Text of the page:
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Birds And Buildings - Bantam To Behemoth CD (album) cover


Birds And Buildings


Eclectic Prog

4.24 | 461 ratings

From, the ultimate progressive rock music website

Prog Reviewer
4 stars I've wanted to write about this album for some months now and never quite found the right words to describe my feelings for it. I have an immense respect for the mastermind behind it, Dan Britton, and the various works he's been involved in that I've had the pleasure of hearing. Of them, Birds and Buildings is the one that seems to have earned the most praise, and to my ears this is rightly so.

The opening track "Birds Flying Into Buildings" lives up both to it's own name and that of the album. There are so many notes flying around it's impossible to believe that as a listener you don't feel lost - that as players the band is able to hold it all together with such skill. Yet this does not sound like a shred fest, like disjointed noise, but like a coherent, strong, amazing, jazzy, symphonic, keyboardy, saxy, sexy, dynamic, noisy, elegant piece of music. It's one of those rare tracks that are so strong, the rest of the album almost becomes irrelevant because it is already worth the purchase based on the one song.

You know one thing I loved about Yes? I loved that they had the balls to call a track "Siberian Khatru". I have no idea what that even means, but it sounds cool, the music is great, and you know there's a certain subset of people who, if they found out you were listening to a song called "Siberian Khatru", would have to hear it themselves just to get a glimpse, maybe, at what a Khatru is. There's a certain feeling associated with a cool sounding, yet difficult to understand, song name. Well, Dan must have thought so too, for this album is full of tracks whose name evoke that mysterious-yet-cool feel. Tracks 4-6 are especially impressive, with "Yucatan 65: The Agitation of the Mass" standing out (and reminding again of Yes' Total Mass Retain section in Close to the Edge).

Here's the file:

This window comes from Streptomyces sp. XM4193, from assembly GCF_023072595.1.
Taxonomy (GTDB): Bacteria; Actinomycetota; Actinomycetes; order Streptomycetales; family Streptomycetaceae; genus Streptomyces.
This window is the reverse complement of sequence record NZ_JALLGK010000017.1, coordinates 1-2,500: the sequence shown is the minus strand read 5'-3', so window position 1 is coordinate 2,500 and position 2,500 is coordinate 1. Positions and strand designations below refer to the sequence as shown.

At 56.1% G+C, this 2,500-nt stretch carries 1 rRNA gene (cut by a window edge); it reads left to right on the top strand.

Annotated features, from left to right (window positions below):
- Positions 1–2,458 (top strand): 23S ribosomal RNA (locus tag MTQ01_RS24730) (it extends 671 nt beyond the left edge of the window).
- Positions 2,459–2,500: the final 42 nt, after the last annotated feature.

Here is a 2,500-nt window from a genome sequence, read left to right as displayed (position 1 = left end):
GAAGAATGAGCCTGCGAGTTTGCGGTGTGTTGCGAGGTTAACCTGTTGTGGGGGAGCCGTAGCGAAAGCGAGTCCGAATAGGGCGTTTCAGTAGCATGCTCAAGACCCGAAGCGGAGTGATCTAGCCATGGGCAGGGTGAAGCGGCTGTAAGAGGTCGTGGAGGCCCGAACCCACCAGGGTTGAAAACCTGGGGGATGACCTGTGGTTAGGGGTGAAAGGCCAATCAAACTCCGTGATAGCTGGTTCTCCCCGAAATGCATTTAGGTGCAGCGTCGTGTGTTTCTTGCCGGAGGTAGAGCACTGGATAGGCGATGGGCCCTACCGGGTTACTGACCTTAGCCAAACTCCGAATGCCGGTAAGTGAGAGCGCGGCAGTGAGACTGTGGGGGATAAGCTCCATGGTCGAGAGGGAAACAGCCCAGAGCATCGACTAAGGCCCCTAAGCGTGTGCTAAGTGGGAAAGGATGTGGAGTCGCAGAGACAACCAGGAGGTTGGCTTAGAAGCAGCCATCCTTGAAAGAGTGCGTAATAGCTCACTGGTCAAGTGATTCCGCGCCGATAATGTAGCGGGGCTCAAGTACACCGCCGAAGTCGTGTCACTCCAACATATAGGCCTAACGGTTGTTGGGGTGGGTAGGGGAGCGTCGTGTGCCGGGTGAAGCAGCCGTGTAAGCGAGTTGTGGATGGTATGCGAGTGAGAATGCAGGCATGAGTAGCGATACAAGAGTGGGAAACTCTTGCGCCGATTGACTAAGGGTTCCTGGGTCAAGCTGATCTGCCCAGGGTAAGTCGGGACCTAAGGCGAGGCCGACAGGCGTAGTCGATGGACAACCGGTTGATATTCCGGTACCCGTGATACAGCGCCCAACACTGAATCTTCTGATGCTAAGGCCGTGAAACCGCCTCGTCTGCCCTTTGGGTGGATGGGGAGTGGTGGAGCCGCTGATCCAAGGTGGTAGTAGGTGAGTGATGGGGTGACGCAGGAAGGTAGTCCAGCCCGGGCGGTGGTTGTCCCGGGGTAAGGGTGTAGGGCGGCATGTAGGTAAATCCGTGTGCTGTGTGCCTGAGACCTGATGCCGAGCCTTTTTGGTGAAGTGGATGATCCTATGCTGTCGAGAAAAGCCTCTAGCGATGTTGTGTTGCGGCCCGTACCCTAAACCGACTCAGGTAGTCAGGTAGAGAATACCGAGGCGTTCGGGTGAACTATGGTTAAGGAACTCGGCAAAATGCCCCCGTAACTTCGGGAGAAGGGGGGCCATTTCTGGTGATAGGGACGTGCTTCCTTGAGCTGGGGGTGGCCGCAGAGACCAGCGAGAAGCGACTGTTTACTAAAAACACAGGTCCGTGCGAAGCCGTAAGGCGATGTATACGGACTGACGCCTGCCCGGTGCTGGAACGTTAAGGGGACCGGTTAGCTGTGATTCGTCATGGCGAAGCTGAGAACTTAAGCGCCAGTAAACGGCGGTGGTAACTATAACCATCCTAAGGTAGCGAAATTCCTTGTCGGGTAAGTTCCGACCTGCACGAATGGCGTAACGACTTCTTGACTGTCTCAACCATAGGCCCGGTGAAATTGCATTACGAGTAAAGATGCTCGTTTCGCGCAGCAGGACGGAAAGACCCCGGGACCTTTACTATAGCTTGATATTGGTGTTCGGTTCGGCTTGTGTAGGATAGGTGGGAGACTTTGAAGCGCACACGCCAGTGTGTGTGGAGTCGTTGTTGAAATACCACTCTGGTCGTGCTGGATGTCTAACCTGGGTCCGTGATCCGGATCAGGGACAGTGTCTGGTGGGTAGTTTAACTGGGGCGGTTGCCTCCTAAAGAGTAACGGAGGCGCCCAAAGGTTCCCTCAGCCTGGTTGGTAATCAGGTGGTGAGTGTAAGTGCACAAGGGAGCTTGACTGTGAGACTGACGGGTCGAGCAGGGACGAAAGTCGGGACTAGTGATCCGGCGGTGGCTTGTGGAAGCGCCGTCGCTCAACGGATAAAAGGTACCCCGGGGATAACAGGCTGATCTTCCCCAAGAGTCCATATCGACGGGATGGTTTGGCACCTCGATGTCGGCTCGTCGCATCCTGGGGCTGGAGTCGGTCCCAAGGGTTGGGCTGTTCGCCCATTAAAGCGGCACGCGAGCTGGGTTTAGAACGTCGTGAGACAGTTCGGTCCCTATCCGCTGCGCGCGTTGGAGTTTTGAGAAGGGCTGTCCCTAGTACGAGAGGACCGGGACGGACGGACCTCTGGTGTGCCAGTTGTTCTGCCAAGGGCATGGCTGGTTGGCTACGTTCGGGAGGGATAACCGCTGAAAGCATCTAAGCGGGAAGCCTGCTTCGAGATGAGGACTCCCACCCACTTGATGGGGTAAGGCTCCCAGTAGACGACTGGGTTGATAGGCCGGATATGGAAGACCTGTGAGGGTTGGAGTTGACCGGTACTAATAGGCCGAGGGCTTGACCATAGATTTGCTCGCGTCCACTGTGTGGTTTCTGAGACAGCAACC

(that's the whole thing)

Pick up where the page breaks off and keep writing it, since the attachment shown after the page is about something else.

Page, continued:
Of course, cool sounding track names can easily become huge disappointments if the music doesn't live up to the mystique. Well, the music on this album does. It doesn't take long for the band to show that on top of the chaos that they are somehow in complete control of, they also know how to be beautiful, even delicate - often, at the same time as the chaos! - songs. Tunguska is an excellent example of this; while the music may be ever changing, the lines complex and never straight forward in their delivery, while ominous sounds abound, this track has an eerie beauty about it. It is also one of the better examples of Dan's vocals on this album, being recorded in such a way that they blend in with the instruments instead of standing above, a fact that gives them a unique feel. Dan's vocal abilities certainly aren't the most technically impressive, but Dan knows his own limits, so works with what he can do instead of pushing himself too far. The result are somewhat airy, layered vocals that really work well with the music.

Two other tracks that I find particularly worth pointing out are Chronicles of the Invisible River of Stone (featuring the lovely vocals of Meghan Wheatley, and probably the most beautiful track on the album) and Battalion (which features some amazing lyrics as well, my favorite in that respect, on top of being amazing musically).

The album is, from beginning until the somewhat surreal ending spoken-words of the last track, a treasure, a truly great listen, and in my mind the best thing Dan Britton has done so far.

TheGazzardian | 4/5 |


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